By WILLIAM MCGURN
The Wall Street Journal
Why did Cheryl Mills require criminal immunity?
This is the irksome question hanging over the FBI investigation into Hillary Clinton’s home-brew server in the wake of news that Ms. Mills was granted immunity for her laptop’s contents.
Ms. Mills was a top Clinton aide at the State Department who became Mrs. Clinton’s lawyer when she left. She was also a witness, as well as a potential target, in the same FBI investigation into her boss’s emails. The laptop the bureau wanted was one Ms. Mills used in 2014 to sort Clinton emails before deciding which would be turned over to State.
Here’s the problem. There are two ways a witness can get immunity: Either she invokes the Fifth Amendment on the grounds she might incriminate herself, or, worried something on the laptop might expose her to criminal liability, her lawyers reveal what this might be before prosecutors agree to an immunity deal.
As with so much else in this investigation, the way the laptop was handled was out of the ordinary. Normally, immunity is granted for testimony and interviews. The laptop was evidence. Standard practice would have been for the FBI to get a grand-jury subpoena to compel Ms. Mills to produce it.
Andrew McCarthy, a former U.S. attorney, puts it this way: “It’s like telling a bank robbery suspect, ‘If you turn over that bag, I’ll give you immunity as to the contents’—which means if the money you robbed is in there, I can’t use it against you.”
The Mills immunity, which we learned of on Friday, has unfortunately been overwhelmed by the first Trump-Clinton debate. But the week is still young. On Wednesday, Congress will have an opportunity to put the Mills questions to FBI director James Comeywhen he appears before the House Judiciary Committee.
Back in July, Mr. Comey must have thought he’d settled the issue of Mrs. Clinton’s emails with a grandstanding press conference in which he asserted “no reasonable prosecutor” would bring a case against her based on what the FBI had found. In so doing, he effectively wrested the indictment decision (and any hope for political accountability) from the Justice Department. Plainly even his own agents weren’t buying, given that Mr. Comey later felt the need to issue an internal memo whining that he wasn’t being political.
Now we learn about the multiple immunity deals. Immunity in exchange for information that will help make the case against higher-ups is not unusual. Even so, the Mills deal carries a special stink.
To begin with, Ms. Mills was pretty high up herself. As Mrs. Clinton’s chief of staff, she was in the thick of operations. In 2012, while working at State, she traveled to New York to interview candidates for a top job at the Clinton Foundation.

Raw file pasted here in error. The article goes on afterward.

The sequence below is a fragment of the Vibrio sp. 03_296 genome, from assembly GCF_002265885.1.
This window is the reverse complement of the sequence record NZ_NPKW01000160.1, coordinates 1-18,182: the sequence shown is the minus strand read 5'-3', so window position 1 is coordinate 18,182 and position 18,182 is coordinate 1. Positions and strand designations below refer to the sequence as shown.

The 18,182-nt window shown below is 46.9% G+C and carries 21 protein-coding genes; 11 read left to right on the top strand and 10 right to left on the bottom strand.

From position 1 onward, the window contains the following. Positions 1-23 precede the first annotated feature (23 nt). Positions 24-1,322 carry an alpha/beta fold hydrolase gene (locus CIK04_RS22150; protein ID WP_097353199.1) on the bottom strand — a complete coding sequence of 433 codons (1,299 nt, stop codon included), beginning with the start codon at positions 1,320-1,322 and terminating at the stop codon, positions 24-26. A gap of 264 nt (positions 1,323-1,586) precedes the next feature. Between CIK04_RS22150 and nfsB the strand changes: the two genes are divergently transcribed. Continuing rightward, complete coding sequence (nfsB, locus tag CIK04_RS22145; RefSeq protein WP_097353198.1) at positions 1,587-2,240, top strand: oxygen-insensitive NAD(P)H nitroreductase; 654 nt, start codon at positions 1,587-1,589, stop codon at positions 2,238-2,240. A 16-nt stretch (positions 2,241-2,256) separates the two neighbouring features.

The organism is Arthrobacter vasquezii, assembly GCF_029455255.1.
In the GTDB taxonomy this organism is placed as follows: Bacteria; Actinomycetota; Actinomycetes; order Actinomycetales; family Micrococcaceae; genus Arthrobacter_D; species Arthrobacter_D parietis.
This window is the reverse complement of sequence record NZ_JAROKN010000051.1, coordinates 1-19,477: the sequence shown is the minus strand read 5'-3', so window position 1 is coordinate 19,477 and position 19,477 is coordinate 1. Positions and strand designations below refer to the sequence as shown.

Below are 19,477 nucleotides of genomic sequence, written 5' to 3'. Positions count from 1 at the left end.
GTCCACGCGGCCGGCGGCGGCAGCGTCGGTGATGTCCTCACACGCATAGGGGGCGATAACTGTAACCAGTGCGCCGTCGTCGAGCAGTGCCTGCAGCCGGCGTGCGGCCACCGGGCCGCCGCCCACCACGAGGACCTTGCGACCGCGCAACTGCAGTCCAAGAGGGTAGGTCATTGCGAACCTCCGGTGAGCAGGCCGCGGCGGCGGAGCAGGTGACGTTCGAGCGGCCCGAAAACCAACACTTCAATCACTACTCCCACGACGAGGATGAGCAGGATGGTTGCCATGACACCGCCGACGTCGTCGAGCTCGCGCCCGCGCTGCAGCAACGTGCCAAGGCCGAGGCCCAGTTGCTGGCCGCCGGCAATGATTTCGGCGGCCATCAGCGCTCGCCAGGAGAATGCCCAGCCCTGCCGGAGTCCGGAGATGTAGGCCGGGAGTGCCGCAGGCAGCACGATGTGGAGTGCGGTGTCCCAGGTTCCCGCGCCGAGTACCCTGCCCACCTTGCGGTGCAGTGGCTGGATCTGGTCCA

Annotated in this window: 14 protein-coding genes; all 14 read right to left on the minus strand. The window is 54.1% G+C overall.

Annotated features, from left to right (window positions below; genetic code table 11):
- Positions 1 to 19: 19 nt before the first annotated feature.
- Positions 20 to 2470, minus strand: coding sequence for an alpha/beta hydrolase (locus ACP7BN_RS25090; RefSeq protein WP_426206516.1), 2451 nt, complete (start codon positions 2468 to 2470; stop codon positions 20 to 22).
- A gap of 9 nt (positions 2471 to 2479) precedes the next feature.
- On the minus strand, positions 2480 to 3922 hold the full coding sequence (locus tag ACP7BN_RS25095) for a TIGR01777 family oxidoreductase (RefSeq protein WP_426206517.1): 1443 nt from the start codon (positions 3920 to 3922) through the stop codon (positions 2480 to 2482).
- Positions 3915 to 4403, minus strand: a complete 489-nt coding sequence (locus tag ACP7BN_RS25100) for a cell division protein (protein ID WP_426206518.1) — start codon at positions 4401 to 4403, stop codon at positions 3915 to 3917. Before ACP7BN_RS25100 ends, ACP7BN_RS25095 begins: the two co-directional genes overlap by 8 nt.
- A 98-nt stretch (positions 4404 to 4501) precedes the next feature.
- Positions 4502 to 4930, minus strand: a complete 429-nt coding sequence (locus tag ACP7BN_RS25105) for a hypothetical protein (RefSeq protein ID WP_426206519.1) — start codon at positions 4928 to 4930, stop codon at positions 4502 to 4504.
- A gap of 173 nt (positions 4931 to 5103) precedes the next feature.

More disturbing still, not only was Ms. Mills granted immunity for the content on her laptop, she was permitted to act as Mrs. Clinton’s attorney even though she herself was also a witness in the investigation.
This was allowed in part because she told the FBI she knew nothing of Mrs. Clinton’s private server until after she’d left the State Department. But this claim is suspect and contradicted by emails that have since emerged. These include one to Huma Abedin asking, “hrc email coming back—is server ok?”
The special treatment accorded Ms. Mills also reeks on a more fundamental level. As a rule, the Justice Department is aggressive about going after lawyers for any perceived conflict of interest. This would include, for example, a lawyer who wanted to represent different parties in a trial.
By giving Ms. Mills a pass to serve as Mrs. Clinton’s attorney in an investigation in which she was a material witness, Justice allowed her to shield her communications with Mrs. Clinton under attorney-client privilege. Indeed, Ms. Mills invoked that privilege during her own FBI interview.
Imagine Tom Hagen, the mob lawyer played by Robert Duvall in “The Godfather,” discussing with Don Corleone who was to get whacked—and then invoking the lawyer-client relationship to hush it up. Think of it this way and you begin to get the picture.
For those who think the fix was in from the start, Ms. Mills’s presence at Mrs. Clinton’s FBI interview, along with nine other people (not including the two FBI agents) is further evidence of a circus. Judiciary Committee members might do well to ask Mr. Comey why Ms. Mills and so many others were allowed to sit in on that interview.
In short, far from resolving Mrs. Clinton’s email case, the handling of the investigation has provoked questions about integrity of both the FBI and Justice. The big question for Mr. Comey remains this:
You publicly said there was no case for criminal charges. So what did Cheryl Mills need immunity for?